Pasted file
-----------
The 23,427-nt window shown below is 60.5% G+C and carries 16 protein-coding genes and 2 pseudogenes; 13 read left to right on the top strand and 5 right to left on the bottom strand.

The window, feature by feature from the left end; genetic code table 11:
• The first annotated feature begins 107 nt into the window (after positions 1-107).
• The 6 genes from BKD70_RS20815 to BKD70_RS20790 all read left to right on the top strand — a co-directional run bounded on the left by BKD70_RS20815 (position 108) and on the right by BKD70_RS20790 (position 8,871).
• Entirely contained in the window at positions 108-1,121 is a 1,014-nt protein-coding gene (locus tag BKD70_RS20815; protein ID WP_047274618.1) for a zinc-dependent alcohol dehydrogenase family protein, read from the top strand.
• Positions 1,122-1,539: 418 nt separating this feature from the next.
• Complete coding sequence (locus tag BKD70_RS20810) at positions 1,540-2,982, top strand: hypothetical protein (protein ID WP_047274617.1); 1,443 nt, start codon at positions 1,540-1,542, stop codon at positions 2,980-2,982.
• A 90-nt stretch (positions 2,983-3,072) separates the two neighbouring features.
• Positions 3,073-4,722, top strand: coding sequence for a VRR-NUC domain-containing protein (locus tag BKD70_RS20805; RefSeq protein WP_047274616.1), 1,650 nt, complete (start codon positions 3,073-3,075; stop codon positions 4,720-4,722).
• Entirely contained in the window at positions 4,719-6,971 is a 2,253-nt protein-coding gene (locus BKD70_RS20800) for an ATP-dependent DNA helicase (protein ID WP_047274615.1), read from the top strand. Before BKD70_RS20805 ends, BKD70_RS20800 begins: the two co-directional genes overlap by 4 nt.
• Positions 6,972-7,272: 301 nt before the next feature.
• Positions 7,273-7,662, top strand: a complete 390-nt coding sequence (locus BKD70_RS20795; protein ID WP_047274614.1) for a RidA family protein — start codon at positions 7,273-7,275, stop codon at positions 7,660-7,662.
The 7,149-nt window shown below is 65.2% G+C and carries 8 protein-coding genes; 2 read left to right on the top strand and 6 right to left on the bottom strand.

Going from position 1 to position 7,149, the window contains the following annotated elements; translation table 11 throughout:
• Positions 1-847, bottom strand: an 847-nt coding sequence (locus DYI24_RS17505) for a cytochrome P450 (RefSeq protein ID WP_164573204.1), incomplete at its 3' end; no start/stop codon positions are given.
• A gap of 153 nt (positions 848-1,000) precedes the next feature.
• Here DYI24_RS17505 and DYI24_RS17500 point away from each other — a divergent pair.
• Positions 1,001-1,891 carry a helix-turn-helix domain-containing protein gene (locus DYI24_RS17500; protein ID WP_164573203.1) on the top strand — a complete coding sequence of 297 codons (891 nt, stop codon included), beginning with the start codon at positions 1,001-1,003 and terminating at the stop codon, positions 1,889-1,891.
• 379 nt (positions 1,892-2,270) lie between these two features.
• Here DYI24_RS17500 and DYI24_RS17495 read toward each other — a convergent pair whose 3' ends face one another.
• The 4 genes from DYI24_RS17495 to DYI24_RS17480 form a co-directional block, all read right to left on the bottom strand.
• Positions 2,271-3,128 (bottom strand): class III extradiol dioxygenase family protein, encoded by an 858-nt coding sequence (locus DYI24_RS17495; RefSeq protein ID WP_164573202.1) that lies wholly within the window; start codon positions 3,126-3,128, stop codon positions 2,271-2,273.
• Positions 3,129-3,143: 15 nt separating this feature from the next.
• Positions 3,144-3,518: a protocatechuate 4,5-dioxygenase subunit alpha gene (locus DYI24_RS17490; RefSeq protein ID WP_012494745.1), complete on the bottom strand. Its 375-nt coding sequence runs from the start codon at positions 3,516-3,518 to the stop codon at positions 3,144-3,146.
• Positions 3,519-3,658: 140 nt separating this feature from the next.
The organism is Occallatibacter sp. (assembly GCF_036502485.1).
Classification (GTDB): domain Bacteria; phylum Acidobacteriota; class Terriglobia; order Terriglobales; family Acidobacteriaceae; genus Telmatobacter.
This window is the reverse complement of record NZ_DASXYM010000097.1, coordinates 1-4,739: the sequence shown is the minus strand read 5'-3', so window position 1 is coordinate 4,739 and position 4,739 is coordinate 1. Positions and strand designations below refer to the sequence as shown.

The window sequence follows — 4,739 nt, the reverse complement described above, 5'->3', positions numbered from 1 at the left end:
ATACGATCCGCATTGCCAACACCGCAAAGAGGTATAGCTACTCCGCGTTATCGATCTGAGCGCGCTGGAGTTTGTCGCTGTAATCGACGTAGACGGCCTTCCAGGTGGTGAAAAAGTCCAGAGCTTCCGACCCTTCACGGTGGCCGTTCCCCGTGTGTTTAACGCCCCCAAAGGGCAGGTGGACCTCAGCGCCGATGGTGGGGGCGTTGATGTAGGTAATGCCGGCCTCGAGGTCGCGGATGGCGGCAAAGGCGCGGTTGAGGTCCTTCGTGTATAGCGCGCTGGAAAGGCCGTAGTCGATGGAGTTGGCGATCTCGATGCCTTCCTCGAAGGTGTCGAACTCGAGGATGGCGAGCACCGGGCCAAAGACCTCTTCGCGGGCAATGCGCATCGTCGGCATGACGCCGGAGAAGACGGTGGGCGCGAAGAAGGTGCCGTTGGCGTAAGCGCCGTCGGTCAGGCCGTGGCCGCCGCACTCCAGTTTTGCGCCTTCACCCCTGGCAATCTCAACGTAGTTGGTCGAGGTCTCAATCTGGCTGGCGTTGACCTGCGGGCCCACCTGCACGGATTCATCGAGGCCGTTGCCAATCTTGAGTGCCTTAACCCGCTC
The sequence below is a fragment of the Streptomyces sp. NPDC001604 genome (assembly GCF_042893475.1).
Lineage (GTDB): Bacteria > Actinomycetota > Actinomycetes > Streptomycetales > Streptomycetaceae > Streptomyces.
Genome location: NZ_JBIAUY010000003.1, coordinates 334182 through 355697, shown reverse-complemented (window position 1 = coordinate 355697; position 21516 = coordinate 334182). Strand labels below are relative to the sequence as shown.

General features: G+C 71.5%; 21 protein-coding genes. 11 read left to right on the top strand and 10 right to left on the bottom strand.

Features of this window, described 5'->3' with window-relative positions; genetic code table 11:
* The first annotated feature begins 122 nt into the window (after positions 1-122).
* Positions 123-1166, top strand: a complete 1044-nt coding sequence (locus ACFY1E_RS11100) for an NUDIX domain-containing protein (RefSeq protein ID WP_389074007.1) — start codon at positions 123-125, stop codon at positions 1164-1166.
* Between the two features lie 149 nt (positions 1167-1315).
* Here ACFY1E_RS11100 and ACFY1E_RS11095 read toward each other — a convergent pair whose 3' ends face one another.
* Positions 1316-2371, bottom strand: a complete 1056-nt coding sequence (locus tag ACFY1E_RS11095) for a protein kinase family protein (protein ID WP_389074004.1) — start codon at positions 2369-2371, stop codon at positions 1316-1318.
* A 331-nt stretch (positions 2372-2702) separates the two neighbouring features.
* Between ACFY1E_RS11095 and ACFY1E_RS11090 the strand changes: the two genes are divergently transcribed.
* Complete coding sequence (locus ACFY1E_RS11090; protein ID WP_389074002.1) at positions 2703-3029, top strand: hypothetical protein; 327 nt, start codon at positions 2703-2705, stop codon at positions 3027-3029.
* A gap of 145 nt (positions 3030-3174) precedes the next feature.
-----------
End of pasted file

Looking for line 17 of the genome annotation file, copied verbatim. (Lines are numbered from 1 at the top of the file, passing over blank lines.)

• Here DYI24_RS17505 and DYI24_RS17500 point away from each other — a divergent pair.